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CSS gives Web designers control over the appearance of their web sites by separating the visual presentation from the content. It lets them easily make minor changes to a site or perform a complete overhaul of the design. In CSS Web Site Design, instructor and leading industry expert Eric Meyer reviews the essentials of CSS, including selectors, the cascade, and inheritance. The training also covers how to build effective navigation, how to lay out pages, and how to work with typography, colors, backgrounds, and white space. Using a project-based approach, Eric walks through the process of creating a Web page, while teaching the essentials of CSS along the way. By the end of the training, viewers will have the tools to master professional site design. Exercise files accompany the training videos.
Building on the state of things from the end of the previous video. We are going to add more styles to this particular stage of the Javaco. Here, I have ex1002.CSS opened up and we're going to start dragging in the first fragment for the second exercise. This is where we're going to start the masthead styles. What we have here is we're saying for the masthead give it a bottom margin and a little bit of top padding . The reason for that is to contain any margins of elements that might be inside of it, otherwise they would stick out of the top and do strange things and then set a background color. That's pretty straight forward and if we save that, I'm going to the web browser and reload and there were some minor changes there.
We'll bring in homelink. Now this is the styling of the a element that links to the homepage of the Javaco site. And that's what surrounds that the Javaco tea image, that's in the masthead. So with this, we actually want the whole masthead basically to be a link back to the home page, or at least a good little trunk of it, so we're going to take this a element and set it to be display blocks, so it's going to start generating a block box as though it were a div. A little bit of margin on the top and the bottom and the sides and some padding, which will, you know, obviously expand the area that's clickable, the padding and the content are all a sort of a clickable area and then we're going to put a background image into this hyperlink, into this a element that has the idea of home link. This is a little white curl that is going to go into the bottom right corner and not be repeated at all. So if we save that and go over to reload the white curl here is actually an image in the background of the hyperlink that surrounds this Javaco tea image and you can see the little white glove of magic, which is staying in place even as we move throughout this entire area. This is all just one great big hyperlink. So, the last thing we're going to do in this exercise is, for the navlinks here, for the navigation links, the navigation links are in an ordered list and ordered lists by default have margin padding that helps indent the list items and so forth. So what we're going to do is we're going to remove the margin and just set the padding so there's just a half an em of padding on the top and bottom, and then 3em of padding on the right and left. That will control the amount that the actual contents of the ordered list are indented from the left, if it ever got long enough in terms of content than the right padding, the 3ems of padding on the right will control where the line with rap. We're not going to run into that problem here, but that's the effect that would have.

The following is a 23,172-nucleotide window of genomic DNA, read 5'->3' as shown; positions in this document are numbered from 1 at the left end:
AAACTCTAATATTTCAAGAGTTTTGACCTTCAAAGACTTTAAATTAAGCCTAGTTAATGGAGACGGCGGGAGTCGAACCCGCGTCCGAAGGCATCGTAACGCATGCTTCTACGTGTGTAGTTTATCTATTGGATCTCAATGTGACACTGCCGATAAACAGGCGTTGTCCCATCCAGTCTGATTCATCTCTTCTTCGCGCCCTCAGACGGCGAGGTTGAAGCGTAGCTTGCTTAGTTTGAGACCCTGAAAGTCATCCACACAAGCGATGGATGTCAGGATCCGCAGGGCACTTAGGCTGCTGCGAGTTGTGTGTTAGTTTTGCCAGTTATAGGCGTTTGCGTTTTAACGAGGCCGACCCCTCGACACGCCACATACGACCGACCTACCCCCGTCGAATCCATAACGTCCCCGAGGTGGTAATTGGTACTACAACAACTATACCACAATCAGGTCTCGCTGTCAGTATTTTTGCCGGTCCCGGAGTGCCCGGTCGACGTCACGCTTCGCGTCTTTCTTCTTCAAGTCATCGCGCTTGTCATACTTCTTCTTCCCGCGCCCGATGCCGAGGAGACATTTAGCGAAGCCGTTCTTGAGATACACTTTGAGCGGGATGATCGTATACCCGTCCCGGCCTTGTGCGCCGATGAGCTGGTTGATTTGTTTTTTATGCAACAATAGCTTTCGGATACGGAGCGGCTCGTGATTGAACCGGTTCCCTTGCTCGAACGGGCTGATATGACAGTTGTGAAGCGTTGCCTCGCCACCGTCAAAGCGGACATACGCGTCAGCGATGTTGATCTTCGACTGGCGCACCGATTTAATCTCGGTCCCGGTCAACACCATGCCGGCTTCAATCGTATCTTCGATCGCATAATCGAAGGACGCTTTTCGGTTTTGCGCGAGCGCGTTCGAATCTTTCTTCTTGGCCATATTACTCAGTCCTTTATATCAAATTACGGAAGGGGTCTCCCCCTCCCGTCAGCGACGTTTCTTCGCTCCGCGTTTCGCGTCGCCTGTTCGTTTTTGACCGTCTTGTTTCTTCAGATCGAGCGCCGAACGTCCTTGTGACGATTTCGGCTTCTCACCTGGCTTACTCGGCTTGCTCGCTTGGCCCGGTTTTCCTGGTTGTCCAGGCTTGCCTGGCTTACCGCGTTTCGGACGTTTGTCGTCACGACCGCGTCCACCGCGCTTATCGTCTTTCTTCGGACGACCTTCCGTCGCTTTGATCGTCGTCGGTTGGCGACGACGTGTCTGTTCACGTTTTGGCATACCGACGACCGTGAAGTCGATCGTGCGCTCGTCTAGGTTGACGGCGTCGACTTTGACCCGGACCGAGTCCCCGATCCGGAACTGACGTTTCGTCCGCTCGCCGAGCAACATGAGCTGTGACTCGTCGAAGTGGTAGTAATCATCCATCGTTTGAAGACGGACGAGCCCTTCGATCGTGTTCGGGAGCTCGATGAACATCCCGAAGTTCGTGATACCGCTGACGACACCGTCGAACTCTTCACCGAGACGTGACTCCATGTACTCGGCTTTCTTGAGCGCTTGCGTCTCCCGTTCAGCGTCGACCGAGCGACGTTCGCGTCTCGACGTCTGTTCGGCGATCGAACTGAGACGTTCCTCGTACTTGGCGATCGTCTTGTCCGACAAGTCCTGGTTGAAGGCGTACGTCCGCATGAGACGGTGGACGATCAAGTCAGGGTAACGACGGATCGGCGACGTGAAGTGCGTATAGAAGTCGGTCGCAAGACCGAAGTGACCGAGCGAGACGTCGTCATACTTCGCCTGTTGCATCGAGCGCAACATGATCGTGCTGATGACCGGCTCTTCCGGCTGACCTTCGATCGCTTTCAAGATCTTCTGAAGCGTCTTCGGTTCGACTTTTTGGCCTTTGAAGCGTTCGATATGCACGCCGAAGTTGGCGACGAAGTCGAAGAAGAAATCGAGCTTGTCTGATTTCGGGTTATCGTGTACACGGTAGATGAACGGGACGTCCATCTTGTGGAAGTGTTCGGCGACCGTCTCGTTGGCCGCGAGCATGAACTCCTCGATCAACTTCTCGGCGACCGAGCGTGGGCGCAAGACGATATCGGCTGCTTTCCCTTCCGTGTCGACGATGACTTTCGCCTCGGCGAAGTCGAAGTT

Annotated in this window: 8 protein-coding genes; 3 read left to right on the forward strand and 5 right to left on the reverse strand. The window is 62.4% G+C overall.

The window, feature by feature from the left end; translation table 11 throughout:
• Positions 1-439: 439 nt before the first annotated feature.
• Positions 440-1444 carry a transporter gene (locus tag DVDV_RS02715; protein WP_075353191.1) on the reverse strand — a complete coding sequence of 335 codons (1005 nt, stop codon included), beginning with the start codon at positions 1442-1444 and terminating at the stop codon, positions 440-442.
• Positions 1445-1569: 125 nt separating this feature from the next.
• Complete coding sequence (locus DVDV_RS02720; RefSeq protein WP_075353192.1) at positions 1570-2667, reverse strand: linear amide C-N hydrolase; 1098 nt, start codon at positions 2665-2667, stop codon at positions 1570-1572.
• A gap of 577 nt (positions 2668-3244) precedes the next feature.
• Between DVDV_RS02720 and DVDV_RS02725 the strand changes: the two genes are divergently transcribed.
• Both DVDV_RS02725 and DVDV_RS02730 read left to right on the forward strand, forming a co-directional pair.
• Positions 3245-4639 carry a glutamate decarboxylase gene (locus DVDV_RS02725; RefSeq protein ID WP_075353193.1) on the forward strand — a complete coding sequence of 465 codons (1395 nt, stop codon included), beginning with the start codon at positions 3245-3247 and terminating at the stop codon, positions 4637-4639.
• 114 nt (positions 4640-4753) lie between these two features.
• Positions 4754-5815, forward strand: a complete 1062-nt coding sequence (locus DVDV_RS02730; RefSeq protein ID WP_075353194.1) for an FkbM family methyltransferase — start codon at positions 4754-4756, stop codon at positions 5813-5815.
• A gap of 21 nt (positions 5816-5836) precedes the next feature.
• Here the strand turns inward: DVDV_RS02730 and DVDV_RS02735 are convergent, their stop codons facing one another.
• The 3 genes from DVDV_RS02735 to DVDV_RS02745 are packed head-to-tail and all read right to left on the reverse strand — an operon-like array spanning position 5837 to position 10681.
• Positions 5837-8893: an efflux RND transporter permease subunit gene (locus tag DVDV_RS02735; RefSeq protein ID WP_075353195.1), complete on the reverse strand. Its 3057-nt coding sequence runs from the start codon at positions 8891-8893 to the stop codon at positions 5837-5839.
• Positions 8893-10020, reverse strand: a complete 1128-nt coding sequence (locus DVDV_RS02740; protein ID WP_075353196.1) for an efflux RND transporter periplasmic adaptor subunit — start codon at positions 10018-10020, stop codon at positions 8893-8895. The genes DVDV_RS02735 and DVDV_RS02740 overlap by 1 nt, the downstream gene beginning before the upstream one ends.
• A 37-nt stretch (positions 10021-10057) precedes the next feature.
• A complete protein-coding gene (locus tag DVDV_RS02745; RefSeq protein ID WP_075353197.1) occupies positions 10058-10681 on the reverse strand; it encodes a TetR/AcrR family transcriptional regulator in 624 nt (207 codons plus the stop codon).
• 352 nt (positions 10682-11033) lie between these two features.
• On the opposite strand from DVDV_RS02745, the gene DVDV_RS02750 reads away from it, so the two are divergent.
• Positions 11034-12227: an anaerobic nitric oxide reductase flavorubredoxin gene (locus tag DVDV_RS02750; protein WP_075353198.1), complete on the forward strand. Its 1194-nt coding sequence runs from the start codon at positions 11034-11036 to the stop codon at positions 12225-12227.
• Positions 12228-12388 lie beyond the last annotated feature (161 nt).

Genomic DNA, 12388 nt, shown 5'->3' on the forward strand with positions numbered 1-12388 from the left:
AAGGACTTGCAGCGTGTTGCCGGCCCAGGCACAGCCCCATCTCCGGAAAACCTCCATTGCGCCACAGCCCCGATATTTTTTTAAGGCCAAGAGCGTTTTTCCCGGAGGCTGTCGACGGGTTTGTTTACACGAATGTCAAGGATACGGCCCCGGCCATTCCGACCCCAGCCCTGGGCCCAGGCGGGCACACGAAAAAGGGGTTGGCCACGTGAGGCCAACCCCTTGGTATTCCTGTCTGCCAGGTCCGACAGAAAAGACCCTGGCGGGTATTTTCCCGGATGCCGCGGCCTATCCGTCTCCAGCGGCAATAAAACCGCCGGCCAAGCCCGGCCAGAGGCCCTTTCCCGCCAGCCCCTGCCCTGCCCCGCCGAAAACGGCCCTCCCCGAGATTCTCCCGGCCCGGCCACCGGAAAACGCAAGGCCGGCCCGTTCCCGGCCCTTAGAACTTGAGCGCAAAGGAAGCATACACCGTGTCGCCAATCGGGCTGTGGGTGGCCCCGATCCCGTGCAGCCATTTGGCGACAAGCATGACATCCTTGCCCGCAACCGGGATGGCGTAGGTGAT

This is how we set the background color and the foreground color and the once we save that and go back to Firefox and hit Reload, we get that effect, so at this point we can see that we have the green masthead, and we can see how far that goes and then there's this ordered lists of navigation links. It has purple background, and so, it also has a white foreground. The links of course, because they are links, stay blue, they don't change to white. We're going to affect what color they have and then, underneath that is the today's date, which we're going to, in a later step, pull up so that it sits next to the navigation links, but this is how far we've come.
The next step is to basically create the navigation bar with the dates on the right-hand side of it.
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